First demand response auction in July, TFRM validity to get extra month

The energy ministry, anticipating the European Commission’s imminent approval of Greek government proposals for a demand response mechanism and a transitory flexibility remuneration mechanism (TFRM), has signed related ministerial decisions so that the mechanisms, vital tools for industrial energy costs, can be implemented immediately once Brussels has given the green light.

Official approval of the plans by the European Commission is expected within the next few days.

Power grid operator IPTO has been informed by the ministry so that it can prepare the first demand response auction, seen taking place within July. IPTO announced a registration procedure yesterday, setting a July 23 deadline for applicants.

The TFRM’s validity is expected to run for an additional month, compared to the initial term agreed to by Athens and Brussels, to make up for its delayed delivery.

Over the past few days, Greek authorities have needed to respond to numerous questions forwarded by Brussels officials, seeking explanations and clarification on both the demand response and flexibility mechanisms.


Ministry awaiting Brussels nod for demand response, TFRM

The energy ministry, anticipating the European Commission’s approval of Greek government proposals for a demand response mechanism and a transitory flexibility remuneration mechanism (TFRM), has decided to sign related ministerial decisions, possibly even today, so that the mechanisms can be immediately implemented once Brussels has given the green light.

Though the two sides have come closer on the mechanisms, it still remains unclear when the European Commission will go ahead with its approval.

Over the past few days, government officials have needed to respond to a series of questions from Brussels, seeking explanations and clarification on details concerning both mechanism plans.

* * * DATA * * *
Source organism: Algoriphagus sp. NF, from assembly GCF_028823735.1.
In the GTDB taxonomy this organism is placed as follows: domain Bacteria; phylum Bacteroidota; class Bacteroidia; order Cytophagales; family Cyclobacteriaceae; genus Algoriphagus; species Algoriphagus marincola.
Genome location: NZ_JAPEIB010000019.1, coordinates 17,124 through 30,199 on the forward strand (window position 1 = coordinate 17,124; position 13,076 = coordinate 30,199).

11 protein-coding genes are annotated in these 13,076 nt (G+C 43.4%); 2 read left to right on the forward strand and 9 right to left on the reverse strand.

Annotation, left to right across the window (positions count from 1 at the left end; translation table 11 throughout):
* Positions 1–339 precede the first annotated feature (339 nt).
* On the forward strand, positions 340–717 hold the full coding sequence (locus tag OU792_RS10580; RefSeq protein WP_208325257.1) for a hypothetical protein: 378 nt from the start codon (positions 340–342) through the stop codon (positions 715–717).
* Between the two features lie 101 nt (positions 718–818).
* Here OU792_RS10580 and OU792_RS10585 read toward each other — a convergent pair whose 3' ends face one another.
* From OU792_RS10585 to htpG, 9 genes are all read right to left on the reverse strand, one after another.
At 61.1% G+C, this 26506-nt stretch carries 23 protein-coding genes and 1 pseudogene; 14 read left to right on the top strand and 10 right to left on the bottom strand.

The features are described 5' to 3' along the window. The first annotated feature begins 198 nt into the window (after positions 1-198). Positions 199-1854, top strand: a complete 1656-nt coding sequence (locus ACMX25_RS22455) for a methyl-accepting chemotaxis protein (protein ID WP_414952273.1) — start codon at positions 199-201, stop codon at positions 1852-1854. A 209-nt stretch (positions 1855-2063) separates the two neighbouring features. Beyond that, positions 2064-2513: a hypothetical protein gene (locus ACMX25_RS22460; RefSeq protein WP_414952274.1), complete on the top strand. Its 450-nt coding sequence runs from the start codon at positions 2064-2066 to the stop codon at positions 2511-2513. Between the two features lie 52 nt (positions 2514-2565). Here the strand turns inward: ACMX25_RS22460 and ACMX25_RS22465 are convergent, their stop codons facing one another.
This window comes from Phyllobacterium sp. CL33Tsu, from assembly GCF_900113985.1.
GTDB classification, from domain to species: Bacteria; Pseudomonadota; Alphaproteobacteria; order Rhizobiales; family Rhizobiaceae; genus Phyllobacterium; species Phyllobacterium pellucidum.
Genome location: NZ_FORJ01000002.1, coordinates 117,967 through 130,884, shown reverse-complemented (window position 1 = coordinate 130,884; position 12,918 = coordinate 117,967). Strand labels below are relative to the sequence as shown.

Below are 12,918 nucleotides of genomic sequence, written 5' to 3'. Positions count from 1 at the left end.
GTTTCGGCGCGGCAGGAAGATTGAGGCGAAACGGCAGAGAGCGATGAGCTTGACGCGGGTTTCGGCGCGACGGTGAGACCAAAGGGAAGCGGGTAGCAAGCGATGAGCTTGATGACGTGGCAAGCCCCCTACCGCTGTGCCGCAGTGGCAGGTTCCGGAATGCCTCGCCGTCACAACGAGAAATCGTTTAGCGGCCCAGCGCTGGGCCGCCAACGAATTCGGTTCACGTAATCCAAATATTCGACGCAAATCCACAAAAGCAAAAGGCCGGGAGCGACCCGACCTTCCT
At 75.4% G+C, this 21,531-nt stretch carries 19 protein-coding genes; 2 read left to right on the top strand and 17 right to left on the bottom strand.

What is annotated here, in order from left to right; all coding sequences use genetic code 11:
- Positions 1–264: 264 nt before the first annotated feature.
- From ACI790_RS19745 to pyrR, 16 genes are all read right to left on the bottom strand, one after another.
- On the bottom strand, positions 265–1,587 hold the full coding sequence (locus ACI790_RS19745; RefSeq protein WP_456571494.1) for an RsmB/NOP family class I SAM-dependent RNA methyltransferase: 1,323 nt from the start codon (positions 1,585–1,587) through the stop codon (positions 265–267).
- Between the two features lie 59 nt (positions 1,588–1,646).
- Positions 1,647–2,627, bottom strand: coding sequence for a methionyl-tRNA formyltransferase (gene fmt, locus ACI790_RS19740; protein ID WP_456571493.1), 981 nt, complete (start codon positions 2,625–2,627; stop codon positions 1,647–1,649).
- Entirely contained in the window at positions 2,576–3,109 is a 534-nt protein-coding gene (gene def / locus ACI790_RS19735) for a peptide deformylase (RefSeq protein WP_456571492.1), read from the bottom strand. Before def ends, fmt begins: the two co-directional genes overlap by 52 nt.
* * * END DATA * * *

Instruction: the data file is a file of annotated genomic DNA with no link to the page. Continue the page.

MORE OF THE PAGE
The European Commission’s Directorate-General for Competition is treating both mechanism proposals as one package.

Domestic energy-intensive industries are urgently awaiting the package’s approval in the hope that Greek power grid operator IPTO can stage a demand response auction before July is out.

Under terms agreed to so far, IPTO will be permitted to offer up to 800 MW through demand response auctions, down from 1,030 MW allowed through the preceding plan.

Also, the demand response mechanism will be made accessible to a greater number of companies, including smaller players, through a reduction of a consumption lower limit.

In addition, the demand response mechanism is expected to be valid for a one-year period, not two years, as was requested by EVIKEN, the Association of Industrial Energy Consumers.

The TFRM is expected to be divided into two stages, the first running until the launch of target model markets, scheduled for September 17, under the same terms that applied for a mechanism that expired in March, 2019.

The TFRM’s second stage is seen running from the launch of the target model until a permanent flexibility mechanism is introduced. Its capacity is expected to be drastically reduced to 750 MW from 4,500 MW. Remuneration levels are also expected to drop.


Ptolemaida V CATs jeopardized by PPC action against TFRM

A delay by the European Commission in endorsing the country’s permanent CAT capacity mechanism is jeopardizing the main power utility PPC’s new Ptolemaida V power station from being included in this mechanism.

A mechanism induction agreement for Ptolemaida V needs to be signed by the end of the year if this new lignite-fired unit is to be eligible.

A rigid interpretation by Brussels of regulations and directives concerning the matter has market officials already believing the deadline will be missed.

The European Commission has set the implementation of the target model as a prerequisite for the CAT mechanism to be approved. This practically means that participants cannot sign mechanism agreements before January of February, at best, when the dry run begins.

PPC’s position on the transitory flexibility remuneration mechanism (TFRM) is also crucial to the matter.

The power utility has taken European Court action against the TFRM seeking its non-implementation and, instead, a direct transition to the permanent mechanism by contending, amongst other things, that market reforms are in progress through target model requirements. PPC has also questioned the necessity of the TFRM.

A withdrawal of PPC’s legal action would lead to a more flexible interpretation of regulations by the European Commission on the permanent CAT capacity mechanism, pundits believe.